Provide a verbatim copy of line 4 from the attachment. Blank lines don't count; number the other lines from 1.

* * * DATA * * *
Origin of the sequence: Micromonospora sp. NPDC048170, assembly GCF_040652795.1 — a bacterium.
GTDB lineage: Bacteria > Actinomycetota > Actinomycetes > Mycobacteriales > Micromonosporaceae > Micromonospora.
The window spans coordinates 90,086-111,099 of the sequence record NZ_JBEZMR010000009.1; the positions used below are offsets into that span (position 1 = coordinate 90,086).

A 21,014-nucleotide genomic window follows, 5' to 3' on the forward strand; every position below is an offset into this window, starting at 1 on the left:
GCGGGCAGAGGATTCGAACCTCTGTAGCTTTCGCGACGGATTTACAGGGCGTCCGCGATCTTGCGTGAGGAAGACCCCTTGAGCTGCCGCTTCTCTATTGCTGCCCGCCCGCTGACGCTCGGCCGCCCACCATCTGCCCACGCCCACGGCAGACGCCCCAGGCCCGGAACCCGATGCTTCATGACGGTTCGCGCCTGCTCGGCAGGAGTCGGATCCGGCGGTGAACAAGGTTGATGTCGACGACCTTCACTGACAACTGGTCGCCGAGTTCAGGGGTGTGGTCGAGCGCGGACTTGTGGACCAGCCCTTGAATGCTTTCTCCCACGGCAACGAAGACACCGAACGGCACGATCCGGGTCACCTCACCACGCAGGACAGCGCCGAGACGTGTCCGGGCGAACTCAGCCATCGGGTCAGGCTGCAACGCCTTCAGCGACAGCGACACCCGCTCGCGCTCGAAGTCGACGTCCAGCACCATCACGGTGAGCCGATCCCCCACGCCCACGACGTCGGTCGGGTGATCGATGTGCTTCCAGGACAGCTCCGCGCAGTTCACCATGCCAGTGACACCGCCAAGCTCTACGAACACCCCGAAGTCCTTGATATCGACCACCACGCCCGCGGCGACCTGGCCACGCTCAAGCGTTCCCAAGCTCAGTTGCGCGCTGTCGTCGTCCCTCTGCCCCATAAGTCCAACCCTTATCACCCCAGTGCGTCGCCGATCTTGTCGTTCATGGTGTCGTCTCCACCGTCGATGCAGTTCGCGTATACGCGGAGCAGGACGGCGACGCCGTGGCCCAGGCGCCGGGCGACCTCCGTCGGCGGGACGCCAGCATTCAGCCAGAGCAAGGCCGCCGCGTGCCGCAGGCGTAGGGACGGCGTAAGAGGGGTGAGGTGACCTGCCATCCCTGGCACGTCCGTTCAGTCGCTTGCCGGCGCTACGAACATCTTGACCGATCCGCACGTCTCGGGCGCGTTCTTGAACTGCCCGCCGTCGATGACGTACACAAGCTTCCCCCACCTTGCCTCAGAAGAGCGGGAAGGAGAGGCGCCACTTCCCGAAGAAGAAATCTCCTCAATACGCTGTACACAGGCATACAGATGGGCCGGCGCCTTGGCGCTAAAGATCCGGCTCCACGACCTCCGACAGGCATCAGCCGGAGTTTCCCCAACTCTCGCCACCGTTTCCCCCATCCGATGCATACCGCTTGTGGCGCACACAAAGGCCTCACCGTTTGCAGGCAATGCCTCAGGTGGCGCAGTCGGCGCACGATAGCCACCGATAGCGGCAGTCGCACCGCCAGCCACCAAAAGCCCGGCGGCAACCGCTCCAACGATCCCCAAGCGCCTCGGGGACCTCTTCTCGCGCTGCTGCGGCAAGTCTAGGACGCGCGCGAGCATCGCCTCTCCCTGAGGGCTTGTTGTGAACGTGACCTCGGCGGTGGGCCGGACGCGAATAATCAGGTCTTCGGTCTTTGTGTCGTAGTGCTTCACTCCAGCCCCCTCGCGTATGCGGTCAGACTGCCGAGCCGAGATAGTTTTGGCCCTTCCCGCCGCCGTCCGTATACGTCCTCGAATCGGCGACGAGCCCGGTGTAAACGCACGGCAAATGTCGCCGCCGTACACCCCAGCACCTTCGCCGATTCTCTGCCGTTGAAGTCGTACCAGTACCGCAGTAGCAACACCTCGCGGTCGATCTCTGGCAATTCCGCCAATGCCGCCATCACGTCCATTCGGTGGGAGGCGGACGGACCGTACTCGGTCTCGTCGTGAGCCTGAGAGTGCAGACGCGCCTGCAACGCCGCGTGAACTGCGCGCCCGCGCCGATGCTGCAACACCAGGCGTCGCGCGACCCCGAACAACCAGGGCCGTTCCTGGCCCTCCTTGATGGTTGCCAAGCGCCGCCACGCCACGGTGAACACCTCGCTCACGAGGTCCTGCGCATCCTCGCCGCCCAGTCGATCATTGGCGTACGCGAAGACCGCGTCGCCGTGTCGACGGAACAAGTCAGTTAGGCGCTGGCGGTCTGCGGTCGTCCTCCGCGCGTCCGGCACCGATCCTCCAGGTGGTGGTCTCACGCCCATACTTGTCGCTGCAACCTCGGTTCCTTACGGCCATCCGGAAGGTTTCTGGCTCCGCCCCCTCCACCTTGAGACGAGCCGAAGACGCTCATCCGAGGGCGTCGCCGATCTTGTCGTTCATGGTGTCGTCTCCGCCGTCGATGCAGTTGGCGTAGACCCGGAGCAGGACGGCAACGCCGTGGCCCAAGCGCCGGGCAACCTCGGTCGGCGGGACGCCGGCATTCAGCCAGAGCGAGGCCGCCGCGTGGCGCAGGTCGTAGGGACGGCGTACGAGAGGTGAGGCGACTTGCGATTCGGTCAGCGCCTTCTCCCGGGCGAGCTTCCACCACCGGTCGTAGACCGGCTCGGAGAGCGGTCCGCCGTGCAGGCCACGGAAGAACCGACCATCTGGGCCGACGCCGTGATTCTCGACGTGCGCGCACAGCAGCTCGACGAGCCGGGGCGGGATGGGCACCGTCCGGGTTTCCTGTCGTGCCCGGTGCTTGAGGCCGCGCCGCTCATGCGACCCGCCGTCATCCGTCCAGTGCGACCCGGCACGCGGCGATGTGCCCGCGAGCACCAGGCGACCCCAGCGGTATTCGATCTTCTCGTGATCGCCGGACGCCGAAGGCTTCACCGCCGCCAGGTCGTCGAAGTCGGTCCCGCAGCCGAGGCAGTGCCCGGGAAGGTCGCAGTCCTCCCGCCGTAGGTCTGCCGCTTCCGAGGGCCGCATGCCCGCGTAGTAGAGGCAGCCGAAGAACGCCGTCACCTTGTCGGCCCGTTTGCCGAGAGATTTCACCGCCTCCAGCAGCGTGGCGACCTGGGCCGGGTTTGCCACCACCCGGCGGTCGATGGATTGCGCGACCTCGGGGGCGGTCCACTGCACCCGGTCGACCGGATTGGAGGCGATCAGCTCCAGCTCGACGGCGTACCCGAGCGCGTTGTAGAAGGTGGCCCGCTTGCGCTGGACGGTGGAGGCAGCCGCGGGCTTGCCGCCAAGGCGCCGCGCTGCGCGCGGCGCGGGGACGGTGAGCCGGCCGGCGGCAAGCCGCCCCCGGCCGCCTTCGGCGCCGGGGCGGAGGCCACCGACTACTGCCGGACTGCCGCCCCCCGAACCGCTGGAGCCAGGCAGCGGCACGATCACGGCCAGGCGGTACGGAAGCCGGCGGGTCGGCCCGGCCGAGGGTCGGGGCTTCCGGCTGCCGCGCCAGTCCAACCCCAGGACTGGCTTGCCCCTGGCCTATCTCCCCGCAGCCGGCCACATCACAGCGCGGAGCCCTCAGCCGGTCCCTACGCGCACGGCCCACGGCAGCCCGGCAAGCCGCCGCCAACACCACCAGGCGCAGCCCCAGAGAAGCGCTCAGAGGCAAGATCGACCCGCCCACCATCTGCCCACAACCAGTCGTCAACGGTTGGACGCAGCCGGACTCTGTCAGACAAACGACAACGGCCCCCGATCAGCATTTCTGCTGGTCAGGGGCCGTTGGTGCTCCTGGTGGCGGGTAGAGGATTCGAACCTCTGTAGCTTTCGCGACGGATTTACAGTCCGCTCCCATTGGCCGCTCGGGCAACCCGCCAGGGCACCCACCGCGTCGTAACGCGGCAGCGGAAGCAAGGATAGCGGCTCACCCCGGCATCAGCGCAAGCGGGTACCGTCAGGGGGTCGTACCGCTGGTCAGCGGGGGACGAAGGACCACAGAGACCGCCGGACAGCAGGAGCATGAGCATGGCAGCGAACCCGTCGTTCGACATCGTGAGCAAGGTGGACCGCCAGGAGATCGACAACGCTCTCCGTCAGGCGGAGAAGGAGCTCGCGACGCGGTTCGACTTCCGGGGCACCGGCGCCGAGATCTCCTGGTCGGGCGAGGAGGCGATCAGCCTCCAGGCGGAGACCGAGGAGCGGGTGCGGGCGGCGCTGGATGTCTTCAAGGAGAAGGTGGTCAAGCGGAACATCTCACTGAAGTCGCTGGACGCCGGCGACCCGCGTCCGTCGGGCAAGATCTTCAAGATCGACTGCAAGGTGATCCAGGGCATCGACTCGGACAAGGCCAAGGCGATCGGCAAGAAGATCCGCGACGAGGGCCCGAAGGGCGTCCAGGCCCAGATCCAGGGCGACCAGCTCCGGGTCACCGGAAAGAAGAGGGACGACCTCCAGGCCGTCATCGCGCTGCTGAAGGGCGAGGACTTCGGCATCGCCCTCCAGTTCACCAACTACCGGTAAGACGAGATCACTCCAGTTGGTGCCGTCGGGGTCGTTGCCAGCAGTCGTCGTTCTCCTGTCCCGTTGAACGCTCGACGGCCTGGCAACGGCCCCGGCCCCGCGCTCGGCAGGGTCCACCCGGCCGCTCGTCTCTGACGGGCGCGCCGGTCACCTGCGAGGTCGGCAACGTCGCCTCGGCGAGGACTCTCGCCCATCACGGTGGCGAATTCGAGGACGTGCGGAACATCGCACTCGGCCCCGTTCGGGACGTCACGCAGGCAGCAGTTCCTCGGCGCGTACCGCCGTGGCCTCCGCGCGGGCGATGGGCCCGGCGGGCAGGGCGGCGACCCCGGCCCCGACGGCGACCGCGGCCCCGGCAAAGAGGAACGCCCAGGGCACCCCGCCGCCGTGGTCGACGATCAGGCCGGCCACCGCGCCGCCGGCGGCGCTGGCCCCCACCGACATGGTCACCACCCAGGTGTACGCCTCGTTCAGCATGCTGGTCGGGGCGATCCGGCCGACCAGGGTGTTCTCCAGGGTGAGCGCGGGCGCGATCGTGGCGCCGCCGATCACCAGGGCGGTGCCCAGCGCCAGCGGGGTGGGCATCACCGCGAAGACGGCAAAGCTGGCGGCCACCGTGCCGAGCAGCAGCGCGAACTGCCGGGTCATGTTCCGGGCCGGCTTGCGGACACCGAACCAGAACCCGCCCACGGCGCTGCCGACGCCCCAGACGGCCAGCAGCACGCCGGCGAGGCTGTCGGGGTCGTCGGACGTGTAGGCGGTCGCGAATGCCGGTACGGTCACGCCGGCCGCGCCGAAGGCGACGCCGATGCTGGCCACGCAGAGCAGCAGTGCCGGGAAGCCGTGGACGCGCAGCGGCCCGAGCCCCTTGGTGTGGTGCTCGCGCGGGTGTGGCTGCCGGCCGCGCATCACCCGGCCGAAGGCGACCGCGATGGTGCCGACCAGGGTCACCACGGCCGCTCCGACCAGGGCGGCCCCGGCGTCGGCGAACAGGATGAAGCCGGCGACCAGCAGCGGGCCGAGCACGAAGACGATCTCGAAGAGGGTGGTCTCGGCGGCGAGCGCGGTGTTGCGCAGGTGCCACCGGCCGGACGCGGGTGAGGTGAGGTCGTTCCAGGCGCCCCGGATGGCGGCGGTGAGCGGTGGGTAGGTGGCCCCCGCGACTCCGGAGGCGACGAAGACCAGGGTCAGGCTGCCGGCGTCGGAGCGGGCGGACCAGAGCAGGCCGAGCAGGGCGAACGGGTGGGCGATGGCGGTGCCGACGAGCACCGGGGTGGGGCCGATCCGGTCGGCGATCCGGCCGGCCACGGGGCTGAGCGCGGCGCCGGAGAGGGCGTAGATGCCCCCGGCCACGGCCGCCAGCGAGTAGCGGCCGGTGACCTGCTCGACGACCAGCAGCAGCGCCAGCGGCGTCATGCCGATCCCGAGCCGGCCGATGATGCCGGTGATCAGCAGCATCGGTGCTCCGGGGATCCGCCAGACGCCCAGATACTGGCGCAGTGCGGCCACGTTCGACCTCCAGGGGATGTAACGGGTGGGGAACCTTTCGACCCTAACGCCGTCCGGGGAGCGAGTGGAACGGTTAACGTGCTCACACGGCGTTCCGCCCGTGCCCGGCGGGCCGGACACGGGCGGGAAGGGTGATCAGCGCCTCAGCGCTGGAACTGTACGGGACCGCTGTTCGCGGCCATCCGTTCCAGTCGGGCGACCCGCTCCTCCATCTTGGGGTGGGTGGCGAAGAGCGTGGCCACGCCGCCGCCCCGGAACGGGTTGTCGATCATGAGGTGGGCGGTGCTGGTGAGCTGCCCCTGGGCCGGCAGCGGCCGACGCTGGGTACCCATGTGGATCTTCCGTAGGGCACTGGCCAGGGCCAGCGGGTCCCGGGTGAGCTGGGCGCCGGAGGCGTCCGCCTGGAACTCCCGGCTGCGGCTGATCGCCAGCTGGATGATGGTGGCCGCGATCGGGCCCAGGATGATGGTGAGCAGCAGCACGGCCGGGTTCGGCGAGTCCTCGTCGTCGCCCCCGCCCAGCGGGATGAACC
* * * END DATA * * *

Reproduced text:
A 21,014-nucleotide genomic window follows, 5' to 3' on the forward strand; every position below is an offset into this window, starting at 1 on the left: